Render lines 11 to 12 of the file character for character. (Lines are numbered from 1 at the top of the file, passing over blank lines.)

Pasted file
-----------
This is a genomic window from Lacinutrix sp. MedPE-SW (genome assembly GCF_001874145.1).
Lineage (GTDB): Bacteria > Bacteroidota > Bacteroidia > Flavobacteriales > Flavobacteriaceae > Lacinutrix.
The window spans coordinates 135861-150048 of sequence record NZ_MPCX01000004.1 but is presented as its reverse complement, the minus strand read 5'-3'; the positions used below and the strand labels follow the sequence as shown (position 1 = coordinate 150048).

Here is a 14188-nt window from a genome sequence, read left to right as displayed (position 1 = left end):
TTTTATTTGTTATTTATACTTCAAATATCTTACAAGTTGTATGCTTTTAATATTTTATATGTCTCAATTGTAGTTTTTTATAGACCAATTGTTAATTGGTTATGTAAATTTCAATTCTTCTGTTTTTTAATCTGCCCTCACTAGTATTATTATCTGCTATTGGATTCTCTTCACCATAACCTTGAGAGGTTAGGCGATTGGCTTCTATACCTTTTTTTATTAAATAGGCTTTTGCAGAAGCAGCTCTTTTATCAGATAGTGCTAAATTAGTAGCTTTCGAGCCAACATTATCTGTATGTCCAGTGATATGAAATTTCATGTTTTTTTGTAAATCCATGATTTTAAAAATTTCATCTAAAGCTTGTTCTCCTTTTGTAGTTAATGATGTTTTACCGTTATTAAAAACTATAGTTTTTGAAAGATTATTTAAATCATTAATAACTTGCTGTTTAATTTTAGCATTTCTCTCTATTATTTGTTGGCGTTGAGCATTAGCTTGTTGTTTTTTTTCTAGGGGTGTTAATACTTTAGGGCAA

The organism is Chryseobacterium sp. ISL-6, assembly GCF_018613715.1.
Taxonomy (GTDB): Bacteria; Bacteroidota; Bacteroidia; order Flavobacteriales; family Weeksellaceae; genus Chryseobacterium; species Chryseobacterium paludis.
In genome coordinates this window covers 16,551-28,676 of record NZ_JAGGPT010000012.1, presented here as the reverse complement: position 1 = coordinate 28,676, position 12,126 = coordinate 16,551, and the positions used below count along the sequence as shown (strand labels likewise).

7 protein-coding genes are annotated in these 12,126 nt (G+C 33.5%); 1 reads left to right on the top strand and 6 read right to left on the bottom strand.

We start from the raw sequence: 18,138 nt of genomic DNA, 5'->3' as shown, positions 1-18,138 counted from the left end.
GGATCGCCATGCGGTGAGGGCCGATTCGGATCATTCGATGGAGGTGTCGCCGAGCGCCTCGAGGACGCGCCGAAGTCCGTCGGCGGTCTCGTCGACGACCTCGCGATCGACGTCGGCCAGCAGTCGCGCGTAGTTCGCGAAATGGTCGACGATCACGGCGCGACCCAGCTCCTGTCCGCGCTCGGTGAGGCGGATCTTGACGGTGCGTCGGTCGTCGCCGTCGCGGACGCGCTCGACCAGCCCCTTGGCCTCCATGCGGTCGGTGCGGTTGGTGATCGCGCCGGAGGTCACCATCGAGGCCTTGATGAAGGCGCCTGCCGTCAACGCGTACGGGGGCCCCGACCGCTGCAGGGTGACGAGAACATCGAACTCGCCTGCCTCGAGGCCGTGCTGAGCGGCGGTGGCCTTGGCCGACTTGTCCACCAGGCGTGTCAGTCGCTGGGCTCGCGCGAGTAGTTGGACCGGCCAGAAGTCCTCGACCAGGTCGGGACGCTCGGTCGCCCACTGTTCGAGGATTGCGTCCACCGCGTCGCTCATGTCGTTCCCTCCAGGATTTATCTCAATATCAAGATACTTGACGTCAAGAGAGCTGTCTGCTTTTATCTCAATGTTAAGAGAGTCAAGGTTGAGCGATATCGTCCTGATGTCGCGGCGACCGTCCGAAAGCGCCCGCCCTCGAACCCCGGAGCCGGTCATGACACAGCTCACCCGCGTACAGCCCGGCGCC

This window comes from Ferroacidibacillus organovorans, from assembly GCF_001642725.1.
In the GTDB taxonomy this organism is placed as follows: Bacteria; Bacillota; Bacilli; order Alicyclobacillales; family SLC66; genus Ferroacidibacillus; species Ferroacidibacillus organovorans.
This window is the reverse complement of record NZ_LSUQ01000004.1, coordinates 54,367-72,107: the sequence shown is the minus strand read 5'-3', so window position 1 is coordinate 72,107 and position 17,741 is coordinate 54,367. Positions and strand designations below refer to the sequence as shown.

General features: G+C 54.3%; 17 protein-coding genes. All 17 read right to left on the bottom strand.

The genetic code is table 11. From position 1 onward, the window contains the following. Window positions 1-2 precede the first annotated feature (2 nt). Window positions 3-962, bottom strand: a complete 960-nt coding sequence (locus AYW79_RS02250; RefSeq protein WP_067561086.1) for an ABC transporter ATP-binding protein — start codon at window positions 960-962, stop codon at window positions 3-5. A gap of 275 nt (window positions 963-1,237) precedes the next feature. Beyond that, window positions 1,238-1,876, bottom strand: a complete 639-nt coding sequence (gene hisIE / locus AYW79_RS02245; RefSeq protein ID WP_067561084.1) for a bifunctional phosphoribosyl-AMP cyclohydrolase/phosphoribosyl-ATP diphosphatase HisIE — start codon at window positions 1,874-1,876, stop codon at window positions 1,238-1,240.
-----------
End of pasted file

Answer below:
GGATCGCCATGCGGTGAGGGCCGATTCGGATCATTCGATGGAGGTGTCGCCGAGCGCCTCGAGGACGCGCCGAAGTCCGTCGGCGGTCTCGTCGACGACCTCGCGATCGACGTCGGCCAGCAGTCGCGCGTAGTTCGCGAAATGGTCGACGATCACGGCGCGACCCAGCTCCTGTCCGCGCTCGGTGAGGCGGATCTTGACGGTGCGTCGGTCGTCGCCGTCGCGGACGCGCTCGACCAGCCCCTTGGCCTCCATGCGGTCGGTGCGGTTGGTGATCGCGCCGGAGGTCACCATCGAGGCCTTGATGAAGGCGCCTGCCGTCAACGCGTACGGGGGCCCCGACCGCTGCAGGGTGACGAGAACATCGAACTCGCCTGCCTCGAGGCCGTGCTGAGCGGCGGTGGCCTTGGCCGACTTGTCCACCAGGCGTGTCAGTCGCTGGGCTCGCGCGAGTAGTTGGACCGGCCAGAAGTCCTCGACCAGGTCGGGACGCTCGGTCGCCCACTGTTCGAGGATTGCGTCCACCGCGTCGCTCATGTCGTTCCCTCCAGGATTTATCTCAATATCAAGATACTTGACGTCAAGAGAGCTGTCTGCTTTTATCTCAATGTTAAGAGAGTCAAGGTTGAGCGATATCGTCCTGATGTCGCGGCGACCGTCCGAAAGCGCCCGCCCTCGAACCCCGGAGCCGGTCATGACACAGCTCACCCGCGTACAGCCCGGCGCC

This window comes from Ferroacidibacillus organovorans, from assembly GCF_001642725.1.